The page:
Last night (Sunday, November 7, 2010) we gathered for the opening worship of the Conference of Methodist Bishops (various titles are used) in Panama City, Panama. The stated purpose of the Conference (which is authorized by General Conference, paragraph 428 of The Book of Discipline) is: “We hope to set a biblical/theological foundation that sets context, speaks of emergent Christianity, and impacts current reality. We hope to claim and build upon partnerships.” The diversity of the church through the various branches of the Methodist family of affiliated and autonomous Methodist churches is staggering.
Last night at dinner, I visited with the lead Superintendent of the Methodist Church in Brazil. She shared how their church came from two different sets of missionaries – The Methodist Episcopal Church (USA – North) and The Methodist Episcopal Church, South (USA – South). Because of laws ending slavery earlier than in the United States, the Methodist Church in Brazil was able to unite 10 years earlier than in the U.S.
Next to her was the Methodist bishop of Columbia. When I asked where he lived, he replied Medellin, Columbia. What flashed through my mind at the mention of that city was the infamy of the Medellin Drug Cartel. Here at our table was a courageous Christian proclaiming the gospel and leading churches (some 35 or so) in that dangerous situation.
In our opening worship we expressed the faith in a variety of songs and hymns from different languages and cultures. In this great diversity was also great commonality. Charles Wesley’s hymns were known by all. At one point bishops were invited to sing one verse of O For a Thousand Tongues in their first language. It was deeply moving! I found the words washing over me and in their singing caught a glimpse of the glory of God. “O for a thousand tongues to sing, my great Redeemer’s praise. The glories of my God and King; the triumph of His grace.”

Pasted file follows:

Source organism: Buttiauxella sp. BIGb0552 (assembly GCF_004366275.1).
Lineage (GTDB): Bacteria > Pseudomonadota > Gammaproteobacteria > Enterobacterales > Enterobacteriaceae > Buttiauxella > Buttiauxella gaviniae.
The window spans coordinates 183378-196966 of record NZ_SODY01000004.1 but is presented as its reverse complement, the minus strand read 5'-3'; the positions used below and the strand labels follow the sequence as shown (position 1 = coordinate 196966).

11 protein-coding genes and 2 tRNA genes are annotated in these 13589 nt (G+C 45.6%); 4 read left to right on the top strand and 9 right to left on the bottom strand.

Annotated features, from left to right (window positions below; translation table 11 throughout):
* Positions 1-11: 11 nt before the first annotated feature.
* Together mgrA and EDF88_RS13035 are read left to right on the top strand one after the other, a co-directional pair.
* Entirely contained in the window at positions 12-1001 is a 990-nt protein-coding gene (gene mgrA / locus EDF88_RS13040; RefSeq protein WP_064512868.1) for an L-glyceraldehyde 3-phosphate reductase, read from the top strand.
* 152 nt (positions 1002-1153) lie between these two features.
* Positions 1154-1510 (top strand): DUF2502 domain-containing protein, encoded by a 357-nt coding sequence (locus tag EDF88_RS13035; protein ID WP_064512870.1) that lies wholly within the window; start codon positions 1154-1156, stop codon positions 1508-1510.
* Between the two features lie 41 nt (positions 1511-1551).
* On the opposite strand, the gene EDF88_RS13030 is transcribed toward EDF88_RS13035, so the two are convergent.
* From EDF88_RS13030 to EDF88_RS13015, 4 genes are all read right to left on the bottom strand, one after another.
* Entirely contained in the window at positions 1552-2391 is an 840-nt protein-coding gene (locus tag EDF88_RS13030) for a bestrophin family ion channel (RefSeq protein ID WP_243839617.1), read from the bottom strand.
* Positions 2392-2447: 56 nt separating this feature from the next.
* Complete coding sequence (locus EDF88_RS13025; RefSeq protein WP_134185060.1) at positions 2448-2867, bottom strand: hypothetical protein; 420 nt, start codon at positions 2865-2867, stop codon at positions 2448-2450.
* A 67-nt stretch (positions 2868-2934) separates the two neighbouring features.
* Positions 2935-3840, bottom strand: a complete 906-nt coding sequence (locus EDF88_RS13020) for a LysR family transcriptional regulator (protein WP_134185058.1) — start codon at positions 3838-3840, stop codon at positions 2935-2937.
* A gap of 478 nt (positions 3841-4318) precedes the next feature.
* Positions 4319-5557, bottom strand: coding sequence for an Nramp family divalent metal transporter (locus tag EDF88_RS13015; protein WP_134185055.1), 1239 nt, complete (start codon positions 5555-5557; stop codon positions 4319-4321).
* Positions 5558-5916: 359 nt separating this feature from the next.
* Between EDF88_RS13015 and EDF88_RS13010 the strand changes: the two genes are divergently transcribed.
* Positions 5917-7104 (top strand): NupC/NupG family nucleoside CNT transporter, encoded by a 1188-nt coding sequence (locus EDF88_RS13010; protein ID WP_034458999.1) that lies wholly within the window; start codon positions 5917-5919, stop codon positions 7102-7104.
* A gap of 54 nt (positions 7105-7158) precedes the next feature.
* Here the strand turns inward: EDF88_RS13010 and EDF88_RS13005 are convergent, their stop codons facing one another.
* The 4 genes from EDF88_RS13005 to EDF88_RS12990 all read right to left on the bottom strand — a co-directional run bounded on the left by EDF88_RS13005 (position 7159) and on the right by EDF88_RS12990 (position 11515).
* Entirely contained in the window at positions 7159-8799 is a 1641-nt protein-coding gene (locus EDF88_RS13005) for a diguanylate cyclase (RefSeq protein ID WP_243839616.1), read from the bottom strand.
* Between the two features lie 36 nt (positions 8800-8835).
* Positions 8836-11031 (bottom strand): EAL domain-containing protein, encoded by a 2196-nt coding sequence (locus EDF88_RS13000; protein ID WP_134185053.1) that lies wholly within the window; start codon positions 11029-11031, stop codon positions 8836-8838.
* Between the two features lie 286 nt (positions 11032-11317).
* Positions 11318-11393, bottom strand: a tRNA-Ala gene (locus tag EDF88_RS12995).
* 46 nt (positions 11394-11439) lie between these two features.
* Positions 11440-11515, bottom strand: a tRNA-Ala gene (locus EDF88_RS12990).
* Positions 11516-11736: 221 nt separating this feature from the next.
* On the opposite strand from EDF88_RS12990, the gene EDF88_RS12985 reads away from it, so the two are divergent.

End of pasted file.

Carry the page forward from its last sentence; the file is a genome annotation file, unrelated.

There is much to learn here. God is at work in ways I am (we are?) as yet unaware. At this morning’s break, I visited with President (equivalent of a bishop) Lung-kwong Lo of the Methodist Church in Hong Kong. He is helping to train clergy for the explosive growth of the Christian movement in China. In visiting with the General Secretary for Missions of the Korean Methodist Church, I learned that they have more than 3 times the number of missionaries as the General Board of Global Ministries. He also commented that the rise of secularism in Korea had slowed the dramatic growth of the church.
I gaze in on the movement of the Holy Spirit in our world through the eyes of this gathering.